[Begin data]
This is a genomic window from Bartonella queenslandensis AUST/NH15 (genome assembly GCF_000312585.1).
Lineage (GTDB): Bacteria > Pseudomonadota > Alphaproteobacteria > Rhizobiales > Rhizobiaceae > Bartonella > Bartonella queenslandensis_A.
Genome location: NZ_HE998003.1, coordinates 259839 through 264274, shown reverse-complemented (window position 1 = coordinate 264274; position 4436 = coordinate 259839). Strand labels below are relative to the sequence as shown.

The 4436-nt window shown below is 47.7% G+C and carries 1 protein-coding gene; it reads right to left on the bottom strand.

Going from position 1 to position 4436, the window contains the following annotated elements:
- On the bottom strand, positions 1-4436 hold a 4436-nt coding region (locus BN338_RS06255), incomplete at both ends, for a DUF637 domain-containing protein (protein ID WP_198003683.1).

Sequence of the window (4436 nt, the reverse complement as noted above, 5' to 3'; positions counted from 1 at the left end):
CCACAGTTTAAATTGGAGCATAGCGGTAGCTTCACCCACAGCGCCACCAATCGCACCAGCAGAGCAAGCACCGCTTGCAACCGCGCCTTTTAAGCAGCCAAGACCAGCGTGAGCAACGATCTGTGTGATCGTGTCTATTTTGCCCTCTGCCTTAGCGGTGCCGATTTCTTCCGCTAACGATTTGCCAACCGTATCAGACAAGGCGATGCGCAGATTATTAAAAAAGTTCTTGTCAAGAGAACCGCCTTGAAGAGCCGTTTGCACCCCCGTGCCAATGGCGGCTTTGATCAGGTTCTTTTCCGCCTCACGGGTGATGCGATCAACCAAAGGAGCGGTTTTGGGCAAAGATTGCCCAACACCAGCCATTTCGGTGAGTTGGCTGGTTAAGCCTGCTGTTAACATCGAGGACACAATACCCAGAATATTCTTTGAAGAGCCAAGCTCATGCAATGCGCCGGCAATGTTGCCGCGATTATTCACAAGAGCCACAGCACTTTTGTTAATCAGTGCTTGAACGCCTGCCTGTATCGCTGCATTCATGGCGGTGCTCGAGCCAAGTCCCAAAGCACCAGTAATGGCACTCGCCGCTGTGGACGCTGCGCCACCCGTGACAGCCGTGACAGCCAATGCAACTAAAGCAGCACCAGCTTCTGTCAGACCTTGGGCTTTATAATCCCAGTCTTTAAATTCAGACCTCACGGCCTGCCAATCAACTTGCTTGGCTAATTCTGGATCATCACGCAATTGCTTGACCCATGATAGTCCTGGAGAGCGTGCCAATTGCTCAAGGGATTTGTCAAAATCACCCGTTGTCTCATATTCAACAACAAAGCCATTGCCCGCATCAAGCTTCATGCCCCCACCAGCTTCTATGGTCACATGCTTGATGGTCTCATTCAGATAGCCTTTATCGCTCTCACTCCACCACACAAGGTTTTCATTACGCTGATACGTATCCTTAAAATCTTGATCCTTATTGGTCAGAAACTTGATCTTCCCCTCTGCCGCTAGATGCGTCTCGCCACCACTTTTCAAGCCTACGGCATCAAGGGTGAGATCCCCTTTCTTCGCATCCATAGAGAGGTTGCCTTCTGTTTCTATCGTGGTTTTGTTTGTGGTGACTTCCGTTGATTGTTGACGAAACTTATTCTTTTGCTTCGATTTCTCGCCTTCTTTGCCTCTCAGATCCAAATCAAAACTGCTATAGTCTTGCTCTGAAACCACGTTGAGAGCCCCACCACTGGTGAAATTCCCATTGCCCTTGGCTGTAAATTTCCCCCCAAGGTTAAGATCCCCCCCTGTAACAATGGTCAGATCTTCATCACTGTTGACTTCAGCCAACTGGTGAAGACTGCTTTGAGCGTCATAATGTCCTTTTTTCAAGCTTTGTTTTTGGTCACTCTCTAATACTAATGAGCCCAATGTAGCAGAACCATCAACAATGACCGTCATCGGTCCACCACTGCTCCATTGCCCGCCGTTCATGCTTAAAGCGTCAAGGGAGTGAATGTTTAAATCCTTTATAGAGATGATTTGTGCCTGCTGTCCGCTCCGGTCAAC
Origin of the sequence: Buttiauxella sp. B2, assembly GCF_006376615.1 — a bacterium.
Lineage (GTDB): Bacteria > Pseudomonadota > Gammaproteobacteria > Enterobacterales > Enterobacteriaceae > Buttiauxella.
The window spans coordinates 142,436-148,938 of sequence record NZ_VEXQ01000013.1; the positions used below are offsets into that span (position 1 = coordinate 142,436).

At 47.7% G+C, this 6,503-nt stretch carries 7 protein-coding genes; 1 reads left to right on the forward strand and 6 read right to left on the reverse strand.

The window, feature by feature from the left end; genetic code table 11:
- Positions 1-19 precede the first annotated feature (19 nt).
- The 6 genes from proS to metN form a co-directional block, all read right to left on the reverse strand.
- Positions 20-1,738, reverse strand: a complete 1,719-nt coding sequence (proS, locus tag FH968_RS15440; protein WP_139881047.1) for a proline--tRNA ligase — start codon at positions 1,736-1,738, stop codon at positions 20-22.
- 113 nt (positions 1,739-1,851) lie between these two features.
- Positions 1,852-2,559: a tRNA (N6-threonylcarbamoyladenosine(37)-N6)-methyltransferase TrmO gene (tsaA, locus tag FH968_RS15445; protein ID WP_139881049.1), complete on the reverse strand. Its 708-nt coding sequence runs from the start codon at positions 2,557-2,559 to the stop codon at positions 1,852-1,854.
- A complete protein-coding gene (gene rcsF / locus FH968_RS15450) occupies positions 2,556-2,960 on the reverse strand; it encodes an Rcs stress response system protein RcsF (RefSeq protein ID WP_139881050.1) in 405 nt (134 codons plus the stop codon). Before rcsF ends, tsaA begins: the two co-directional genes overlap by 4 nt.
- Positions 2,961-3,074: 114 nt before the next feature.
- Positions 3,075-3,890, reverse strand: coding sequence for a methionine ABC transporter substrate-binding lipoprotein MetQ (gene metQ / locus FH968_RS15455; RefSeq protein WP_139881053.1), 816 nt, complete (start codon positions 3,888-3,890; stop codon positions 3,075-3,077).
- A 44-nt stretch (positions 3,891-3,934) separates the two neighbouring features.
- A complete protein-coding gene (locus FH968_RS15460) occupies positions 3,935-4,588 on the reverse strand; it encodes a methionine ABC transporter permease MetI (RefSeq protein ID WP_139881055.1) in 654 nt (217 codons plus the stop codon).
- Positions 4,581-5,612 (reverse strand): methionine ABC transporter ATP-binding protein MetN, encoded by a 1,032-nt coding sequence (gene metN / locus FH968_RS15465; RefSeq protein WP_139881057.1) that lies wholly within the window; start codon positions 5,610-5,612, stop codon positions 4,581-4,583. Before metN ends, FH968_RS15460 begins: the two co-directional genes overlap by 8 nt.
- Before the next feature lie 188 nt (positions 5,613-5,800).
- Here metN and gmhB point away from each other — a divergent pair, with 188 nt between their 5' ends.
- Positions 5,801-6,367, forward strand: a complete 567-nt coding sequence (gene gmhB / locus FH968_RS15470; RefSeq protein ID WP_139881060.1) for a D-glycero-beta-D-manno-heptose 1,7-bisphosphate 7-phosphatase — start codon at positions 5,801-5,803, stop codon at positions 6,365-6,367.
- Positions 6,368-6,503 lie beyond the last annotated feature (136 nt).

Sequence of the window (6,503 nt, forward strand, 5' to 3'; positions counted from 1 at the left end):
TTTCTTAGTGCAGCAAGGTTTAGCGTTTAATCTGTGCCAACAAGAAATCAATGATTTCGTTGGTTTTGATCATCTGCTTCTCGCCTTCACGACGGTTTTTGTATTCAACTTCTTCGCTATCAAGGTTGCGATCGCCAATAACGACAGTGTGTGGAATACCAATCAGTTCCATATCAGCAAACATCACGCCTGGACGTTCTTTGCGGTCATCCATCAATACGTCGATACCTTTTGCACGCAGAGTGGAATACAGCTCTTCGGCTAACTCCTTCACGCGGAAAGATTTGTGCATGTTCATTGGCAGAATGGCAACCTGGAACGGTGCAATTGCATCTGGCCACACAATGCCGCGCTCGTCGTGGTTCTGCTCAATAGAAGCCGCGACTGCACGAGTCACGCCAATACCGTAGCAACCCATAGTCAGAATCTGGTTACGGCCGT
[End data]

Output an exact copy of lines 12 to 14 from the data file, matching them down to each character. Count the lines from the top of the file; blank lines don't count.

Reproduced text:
At 47.7% G+C, this 6,503-nt stretch carries 7 protein-coding genes; 1 reads left to right on the forward strand and 6 read right to left on the reverse strand.

The window, feature by feature from the left end; genetic code table 11:
- Positions 1-19 precede the first annotated feature (19 nt).